Pop culture obsessives writing for the pop culture obsessed.

With “Creep,” TLC used infidelity as a means of reinvention

In Hear This, A.V. Club writers sing the praises of songs they know well. This week, in keeping with the site’s 1995-centric theme, we’re talking about songs from that year.


TLC, “Creep” (1994)

It always comes as a bit of a shock when people find out I’m a fan of TLC. As someone whose chief musical interests are punk, metal, and the like, having a fondness for ’90s R&B seems counterintuitive at best, and completely ironic at worst. But my love of TLC’s two mid-period records—CrazySexyCool and FanMail—is as genuine as it gets.

As I mentioned in my piece on the Gin Blossoms for 1994 Week, it’s strange to recall how slow the music industry moved back in those days. A song could still be popular years after its initial release and no one batted an eye—in fact, they’d probably still be singing along to it. These circumstances played an active role in my discovery of TLC, through the chart-topping success of both “Creep” and “Waterfalls” in 1995. At the time I had no idea about the larger implications behind each song, but that certainly didn’t keep me from singing the hook to “Creep” any chance I got.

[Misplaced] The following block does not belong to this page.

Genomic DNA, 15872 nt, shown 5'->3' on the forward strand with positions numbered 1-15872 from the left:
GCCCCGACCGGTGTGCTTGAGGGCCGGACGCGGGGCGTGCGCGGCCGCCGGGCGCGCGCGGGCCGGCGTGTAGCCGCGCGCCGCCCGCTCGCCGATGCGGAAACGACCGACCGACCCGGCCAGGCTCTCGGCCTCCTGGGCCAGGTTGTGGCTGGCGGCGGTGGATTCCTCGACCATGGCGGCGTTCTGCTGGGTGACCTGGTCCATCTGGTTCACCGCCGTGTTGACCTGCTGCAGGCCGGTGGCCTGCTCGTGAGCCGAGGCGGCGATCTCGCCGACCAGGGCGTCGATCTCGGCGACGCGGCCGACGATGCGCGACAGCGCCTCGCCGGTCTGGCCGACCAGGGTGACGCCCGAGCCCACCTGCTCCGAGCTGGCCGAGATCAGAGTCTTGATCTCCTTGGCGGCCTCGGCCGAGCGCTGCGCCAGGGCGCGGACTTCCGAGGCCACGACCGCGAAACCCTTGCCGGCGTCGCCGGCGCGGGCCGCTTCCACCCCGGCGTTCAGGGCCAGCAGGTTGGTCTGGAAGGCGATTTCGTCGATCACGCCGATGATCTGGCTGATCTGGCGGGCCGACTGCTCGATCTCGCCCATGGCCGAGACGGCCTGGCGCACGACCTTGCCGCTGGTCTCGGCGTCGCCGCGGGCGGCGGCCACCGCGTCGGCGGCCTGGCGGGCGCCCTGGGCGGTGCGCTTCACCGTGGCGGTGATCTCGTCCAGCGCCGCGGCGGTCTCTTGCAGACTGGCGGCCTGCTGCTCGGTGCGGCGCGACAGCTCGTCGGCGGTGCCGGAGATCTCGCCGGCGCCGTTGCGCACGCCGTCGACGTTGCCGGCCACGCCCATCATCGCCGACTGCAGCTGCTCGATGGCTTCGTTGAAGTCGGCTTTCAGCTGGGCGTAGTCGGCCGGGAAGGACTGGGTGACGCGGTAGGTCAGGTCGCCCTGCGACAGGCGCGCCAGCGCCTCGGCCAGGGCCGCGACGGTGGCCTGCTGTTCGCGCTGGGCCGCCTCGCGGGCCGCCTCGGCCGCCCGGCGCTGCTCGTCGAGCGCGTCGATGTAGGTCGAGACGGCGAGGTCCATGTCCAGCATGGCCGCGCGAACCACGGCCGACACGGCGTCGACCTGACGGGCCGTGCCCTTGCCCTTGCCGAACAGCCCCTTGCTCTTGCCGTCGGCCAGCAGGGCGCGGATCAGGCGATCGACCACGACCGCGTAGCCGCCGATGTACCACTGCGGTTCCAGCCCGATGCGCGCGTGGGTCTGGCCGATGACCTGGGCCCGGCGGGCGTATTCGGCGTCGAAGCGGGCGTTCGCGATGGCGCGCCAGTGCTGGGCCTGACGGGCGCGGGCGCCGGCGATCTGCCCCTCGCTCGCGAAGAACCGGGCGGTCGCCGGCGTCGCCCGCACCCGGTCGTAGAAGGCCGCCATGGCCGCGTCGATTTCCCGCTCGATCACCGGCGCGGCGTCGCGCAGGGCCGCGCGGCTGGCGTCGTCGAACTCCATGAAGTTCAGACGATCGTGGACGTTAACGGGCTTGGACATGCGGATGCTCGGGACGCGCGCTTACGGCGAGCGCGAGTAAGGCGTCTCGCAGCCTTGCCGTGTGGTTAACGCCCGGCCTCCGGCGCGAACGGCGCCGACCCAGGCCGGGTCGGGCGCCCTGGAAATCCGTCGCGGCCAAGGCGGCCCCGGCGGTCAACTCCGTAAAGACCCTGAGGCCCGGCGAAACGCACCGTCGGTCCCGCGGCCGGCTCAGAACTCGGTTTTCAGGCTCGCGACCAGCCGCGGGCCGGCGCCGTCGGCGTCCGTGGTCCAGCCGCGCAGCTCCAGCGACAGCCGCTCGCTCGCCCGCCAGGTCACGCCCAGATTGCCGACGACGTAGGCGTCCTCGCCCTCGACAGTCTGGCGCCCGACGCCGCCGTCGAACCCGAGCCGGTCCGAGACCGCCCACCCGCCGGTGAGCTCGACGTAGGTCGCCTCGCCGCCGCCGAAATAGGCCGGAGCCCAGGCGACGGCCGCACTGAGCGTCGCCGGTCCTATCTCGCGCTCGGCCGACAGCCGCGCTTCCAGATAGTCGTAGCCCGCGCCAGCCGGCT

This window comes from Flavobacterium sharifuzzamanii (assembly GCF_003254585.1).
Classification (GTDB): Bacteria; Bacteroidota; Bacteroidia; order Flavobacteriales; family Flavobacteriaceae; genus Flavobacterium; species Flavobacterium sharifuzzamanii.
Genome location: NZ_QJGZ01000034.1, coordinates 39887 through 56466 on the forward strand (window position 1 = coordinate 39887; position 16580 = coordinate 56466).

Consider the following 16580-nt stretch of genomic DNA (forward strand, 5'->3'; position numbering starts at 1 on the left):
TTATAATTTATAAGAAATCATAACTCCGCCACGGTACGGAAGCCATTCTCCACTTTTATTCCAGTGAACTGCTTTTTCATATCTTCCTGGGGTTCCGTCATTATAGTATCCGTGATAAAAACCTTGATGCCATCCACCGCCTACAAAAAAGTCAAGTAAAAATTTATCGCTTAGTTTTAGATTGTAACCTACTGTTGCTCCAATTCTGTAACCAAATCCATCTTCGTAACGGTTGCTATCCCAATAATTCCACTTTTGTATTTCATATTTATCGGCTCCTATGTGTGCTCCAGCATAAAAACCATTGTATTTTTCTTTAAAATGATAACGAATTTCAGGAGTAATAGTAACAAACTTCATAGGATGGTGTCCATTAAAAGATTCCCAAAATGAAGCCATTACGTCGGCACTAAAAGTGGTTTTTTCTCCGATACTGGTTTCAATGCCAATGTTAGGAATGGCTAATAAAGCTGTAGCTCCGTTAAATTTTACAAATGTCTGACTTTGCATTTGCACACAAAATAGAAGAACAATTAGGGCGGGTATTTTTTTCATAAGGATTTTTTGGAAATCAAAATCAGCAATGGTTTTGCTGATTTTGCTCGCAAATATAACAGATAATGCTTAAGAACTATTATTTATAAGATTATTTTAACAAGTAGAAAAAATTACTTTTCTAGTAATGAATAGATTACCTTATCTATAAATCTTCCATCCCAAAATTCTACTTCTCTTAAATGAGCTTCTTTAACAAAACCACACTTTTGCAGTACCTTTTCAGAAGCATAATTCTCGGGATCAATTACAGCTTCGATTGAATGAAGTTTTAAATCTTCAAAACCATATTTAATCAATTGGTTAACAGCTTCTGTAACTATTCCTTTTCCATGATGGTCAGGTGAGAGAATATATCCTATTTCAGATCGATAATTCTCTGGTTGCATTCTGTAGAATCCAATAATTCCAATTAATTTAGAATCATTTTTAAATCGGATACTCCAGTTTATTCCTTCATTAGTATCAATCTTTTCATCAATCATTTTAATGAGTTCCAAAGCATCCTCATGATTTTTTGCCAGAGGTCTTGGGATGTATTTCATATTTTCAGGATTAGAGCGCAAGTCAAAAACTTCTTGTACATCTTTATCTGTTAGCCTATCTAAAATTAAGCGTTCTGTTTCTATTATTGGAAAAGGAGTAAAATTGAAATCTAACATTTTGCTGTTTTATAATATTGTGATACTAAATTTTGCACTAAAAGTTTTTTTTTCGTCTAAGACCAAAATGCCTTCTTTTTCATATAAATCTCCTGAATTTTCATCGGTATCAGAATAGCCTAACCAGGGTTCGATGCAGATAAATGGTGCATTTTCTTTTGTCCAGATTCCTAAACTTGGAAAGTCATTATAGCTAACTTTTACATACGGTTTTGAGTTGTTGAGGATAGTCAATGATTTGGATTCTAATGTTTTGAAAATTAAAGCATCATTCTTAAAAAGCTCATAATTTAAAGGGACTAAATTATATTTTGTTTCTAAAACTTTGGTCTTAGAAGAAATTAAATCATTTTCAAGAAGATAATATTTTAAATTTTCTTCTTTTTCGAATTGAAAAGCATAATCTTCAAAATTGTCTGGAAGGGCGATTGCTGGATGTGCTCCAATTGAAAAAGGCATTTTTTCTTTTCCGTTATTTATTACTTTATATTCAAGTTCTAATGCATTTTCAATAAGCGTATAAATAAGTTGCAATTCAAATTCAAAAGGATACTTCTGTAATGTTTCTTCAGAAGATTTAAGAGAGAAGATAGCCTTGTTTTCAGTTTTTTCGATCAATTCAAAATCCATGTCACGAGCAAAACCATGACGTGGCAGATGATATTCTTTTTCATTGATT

Coming during the midst of the ’90s R&B renaissance, TLC’s reinvention from soulful hip-hop act to sultry powerhouse was sparked partially by Lisa “Left Eye” Lopes’ stint in rehab, as well as a stronger focus on the trio’s pop elements. With the emphasis put on the husky vocals of Tionne “T-Boz” Watkins and Rozonda “Chilli” Thomas, writer and producer Dallas Austin—who deals in pop hooks and Texas cities exclusively—played to their strengths. Which, to the detriment of Left Eye, isn’t razor sharp rapping.


Though it was originally released in 1994, when “Creep” topped the Billboard charts in January 1995 it signaled the started of TLC’s reign over R&B. As T-Boz would later note, the song was inspired by her own experience being stuck in a bizarre love triangle, and Austin pulled all the right facts to turn “Creep” into a powerful declaration that would cement the group’s new image. Gone were the oversized suspenders and glasses with a condom over the eye, replaced with silky pajamas and amped-up agency.

“Creep” would go on to mark the start of TLC’s ascendance to becoming the best selling all-girl group in the United States. After the promotional cycle for CrazySexyCool came to an end the band would have a pair of Grammys under its belt and a lot of inner turmoil to work through—due mostly to Left Eye being wildly underrepresented on its Grammy-winning album. When it returned five years later with FanMail, the band had another new look, a couple more chart-toppers (“No Scrubs” and “Unpretty”), and a newly unified vision. It proved that TLC was far more durable than a trend or any one single, all because it wasn’t afraid to creep toward its goals.


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